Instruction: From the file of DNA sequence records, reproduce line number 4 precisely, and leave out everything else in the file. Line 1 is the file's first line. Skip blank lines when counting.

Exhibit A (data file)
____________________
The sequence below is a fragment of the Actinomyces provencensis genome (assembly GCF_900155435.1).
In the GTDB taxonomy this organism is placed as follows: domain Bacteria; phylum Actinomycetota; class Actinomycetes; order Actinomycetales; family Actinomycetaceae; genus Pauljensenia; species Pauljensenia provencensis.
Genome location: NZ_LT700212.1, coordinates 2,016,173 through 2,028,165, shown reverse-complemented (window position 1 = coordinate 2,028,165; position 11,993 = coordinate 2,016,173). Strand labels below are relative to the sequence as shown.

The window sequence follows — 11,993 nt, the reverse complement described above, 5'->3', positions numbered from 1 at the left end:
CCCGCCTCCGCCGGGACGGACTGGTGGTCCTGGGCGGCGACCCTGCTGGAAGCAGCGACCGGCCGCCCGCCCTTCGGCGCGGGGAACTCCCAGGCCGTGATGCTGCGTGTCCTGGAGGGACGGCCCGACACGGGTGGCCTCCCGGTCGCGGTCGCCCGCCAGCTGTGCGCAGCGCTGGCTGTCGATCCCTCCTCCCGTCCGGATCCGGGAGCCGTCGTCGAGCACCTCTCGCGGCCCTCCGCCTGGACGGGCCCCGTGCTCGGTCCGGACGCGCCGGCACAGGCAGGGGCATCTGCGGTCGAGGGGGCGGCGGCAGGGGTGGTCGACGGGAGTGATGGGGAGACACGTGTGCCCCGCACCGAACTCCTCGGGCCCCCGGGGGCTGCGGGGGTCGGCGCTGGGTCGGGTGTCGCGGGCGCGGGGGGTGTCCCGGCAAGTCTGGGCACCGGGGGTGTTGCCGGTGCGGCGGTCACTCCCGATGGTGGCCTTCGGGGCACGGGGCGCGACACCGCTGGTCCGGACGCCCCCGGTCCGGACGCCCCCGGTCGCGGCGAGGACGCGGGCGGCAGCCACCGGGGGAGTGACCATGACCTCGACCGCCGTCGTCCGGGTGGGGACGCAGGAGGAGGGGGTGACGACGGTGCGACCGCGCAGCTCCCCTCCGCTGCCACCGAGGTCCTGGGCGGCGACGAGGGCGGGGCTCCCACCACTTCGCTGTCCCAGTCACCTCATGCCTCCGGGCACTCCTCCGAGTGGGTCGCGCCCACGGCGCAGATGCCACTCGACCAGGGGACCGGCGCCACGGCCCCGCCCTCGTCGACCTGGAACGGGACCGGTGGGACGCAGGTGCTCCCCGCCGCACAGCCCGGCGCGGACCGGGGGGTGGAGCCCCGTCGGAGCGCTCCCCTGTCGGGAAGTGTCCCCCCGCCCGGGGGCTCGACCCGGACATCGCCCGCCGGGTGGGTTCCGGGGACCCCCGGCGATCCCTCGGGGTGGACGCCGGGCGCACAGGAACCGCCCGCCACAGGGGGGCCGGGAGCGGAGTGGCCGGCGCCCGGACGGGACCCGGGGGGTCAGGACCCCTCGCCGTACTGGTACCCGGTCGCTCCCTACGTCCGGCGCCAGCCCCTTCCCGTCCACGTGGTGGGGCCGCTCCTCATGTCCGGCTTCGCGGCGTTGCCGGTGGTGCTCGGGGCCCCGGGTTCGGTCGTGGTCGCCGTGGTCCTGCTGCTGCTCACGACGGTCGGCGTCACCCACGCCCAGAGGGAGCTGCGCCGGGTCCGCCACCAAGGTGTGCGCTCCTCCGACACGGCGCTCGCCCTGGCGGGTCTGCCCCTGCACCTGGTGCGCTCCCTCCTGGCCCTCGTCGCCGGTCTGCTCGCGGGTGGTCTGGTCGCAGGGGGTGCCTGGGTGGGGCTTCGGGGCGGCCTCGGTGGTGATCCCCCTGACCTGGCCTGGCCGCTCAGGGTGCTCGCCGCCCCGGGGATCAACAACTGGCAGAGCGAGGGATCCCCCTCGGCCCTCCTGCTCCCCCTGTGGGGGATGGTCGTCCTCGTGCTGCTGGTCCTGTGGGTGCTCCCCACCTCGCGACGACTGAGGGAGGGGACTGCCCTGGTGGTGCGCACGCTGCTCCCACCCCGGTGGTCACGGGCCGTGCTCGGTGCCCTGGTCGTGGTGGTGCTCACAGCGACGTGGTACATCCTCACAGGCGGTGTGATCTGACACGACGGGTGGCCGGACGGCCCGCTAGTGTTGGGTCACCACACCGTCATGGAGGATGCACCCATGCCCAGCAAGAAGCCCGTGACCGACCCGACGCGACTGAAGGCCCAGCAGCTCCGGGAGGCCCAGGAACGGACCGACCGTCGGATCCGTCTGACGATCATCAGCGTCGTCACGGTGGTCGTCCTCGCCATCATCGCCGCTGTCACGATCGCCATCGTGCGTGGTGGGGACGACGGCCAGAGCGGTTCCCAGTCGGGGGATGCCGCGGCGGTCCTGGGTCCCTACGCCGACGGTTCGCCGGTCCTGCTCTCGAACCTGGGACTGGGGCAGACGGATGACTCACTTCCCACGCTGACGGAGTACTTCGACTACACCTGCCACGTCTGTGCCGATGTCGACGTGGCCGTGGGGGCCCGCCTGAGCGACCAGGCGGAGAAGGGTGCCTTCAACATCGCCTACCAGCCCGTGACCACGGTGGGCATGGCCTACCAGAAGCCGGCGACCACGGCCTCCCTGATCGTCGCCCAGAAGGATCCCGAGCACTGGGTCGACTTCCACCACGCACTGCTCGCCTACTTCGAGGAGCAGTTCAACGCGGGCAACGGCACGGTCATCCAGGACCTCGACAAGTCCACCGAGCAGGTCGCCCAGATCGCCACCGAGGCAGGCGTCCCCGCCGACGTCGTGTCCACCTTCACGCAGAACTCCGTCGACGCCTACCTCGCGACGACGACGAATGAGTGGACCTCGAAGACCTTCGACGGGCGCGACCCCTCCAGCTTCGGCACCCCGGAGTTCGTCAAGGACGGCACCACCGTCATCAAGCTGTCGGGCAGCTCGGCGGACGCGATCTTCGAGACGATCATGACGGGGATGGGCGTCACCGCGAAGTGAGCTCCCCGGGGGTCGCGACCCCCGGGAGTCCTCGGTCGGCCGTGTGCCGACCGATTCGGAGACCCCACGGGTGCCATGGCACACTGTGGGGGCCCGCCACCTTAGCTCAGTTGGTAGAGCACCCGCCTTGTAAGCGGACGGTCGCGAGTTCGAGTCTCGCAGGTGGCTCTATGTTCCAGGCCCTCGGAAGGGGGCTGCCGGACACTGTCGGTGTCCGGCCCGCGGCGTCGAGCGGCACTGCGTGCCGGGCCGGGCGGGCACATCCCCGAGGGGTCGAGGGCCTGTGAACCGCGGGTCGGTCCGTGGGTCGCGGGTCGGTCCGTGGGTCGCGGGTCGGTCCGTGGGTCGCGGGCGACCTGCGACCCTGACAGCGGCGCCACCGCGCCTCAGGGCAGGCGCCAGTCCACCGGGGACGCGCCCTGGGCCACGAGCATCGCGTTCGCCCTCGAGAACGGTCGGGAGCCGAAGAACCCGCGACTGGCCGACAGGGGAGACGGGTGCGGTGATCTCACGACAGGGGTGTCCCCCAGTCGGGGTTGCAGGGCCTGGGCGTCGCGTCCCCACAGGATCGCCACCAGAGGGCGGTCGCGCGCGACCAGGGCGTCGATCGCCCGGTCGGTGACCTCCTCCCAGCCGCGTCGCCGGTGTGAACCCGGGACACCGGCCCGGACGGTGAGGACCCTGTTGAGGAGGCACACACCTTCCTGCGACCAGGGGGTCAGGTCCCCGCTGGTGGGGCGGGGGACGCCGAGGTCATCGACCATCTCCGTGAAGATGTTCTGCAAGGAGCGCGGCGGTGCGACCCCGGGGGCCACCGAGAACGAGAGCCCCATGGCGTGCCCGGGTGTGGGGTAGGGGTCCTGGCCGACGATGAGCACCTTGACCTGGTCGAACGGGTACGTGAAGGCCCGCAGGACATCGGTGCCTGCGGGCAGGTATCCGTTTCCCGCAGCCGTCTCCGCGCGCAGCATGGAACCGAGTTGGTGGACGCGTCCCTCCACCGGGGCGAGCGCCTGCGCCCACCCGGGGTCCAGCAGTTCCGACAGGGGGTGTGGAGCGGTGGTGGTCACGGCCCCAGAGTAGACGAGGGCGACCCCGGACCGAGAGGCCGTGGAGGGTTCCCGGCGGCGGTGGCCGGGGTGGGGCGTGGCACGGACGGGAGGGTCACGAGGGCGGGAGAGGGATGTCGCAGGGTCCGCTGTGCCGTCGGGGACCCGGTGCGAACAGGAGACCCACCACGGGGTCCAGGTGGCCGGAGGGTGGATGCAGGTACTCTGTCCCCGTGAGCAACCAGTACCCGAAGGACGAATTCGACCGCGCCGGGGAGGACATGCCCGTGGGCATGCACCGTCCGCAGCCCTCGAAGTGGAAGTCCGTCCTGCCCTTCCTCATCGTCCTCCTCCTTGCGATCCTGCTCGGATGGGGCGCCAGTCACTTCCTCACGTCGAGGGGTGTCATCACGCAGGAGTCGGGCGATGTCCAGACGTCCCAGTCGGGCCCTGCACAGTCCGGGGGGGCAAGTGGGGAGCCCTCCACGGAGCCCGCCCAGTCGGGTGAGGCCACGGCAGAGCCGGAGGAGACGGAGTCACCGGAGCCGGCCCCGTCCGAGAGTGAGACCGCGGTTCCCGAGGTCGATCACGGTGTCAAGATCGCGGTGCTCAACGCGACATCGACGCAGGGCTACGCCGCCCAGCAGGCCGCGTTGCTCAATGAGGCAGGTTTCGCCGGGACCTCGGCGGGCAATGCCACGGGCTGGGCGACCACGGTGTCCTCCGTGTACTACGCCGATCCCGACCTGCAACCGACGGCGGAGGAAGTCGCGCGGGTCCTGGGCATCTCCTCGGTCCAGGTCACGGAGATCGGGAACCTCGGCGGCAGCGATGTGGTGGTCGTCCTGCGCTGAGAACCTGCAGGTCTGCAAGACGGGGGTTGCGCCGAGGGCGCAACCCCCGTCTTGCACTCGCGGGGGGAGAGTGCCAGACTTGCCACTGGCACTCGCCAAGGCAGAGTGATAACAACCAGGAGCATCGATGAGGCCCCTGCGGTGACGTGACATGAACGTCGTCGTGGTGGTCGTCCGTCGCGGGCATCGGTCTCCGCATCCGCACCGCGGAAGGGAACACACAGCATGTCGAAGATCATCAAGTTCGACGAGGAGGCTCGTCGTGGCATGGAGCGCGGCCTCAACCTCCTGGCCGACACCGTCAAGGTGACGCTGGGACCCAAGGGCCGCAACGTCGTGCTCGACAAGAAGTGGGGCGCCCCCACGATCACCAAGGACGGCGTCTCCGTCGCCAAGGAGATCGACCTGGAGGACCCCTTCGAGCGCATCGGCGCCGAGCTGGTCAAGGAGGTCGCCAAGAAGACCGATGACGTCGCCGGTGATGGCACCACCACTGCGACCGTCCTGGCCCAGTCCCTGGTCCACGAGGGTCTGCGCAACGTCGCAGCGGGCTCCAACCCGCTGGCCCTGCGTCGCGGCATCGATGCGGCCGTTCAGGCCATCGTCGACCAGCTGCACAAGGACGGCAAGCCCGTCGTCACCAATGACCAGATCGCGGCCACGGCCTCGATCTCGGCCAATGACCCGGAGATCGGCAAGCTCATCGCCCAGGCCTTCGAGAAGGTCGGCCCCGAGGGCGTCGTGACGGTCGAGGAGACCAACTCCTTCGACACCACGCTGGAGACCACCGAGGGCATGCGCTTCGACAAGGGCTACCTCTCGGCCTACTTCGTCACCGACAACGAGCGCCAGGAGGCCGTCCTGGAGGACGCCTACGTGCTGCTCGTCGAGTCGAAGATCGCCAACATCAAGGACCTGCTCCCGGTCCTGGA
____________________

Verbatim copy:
The window sequence follows — 11,993 nt, the reverse complement described above, 5'->3', positions numbered from 1 at the left end: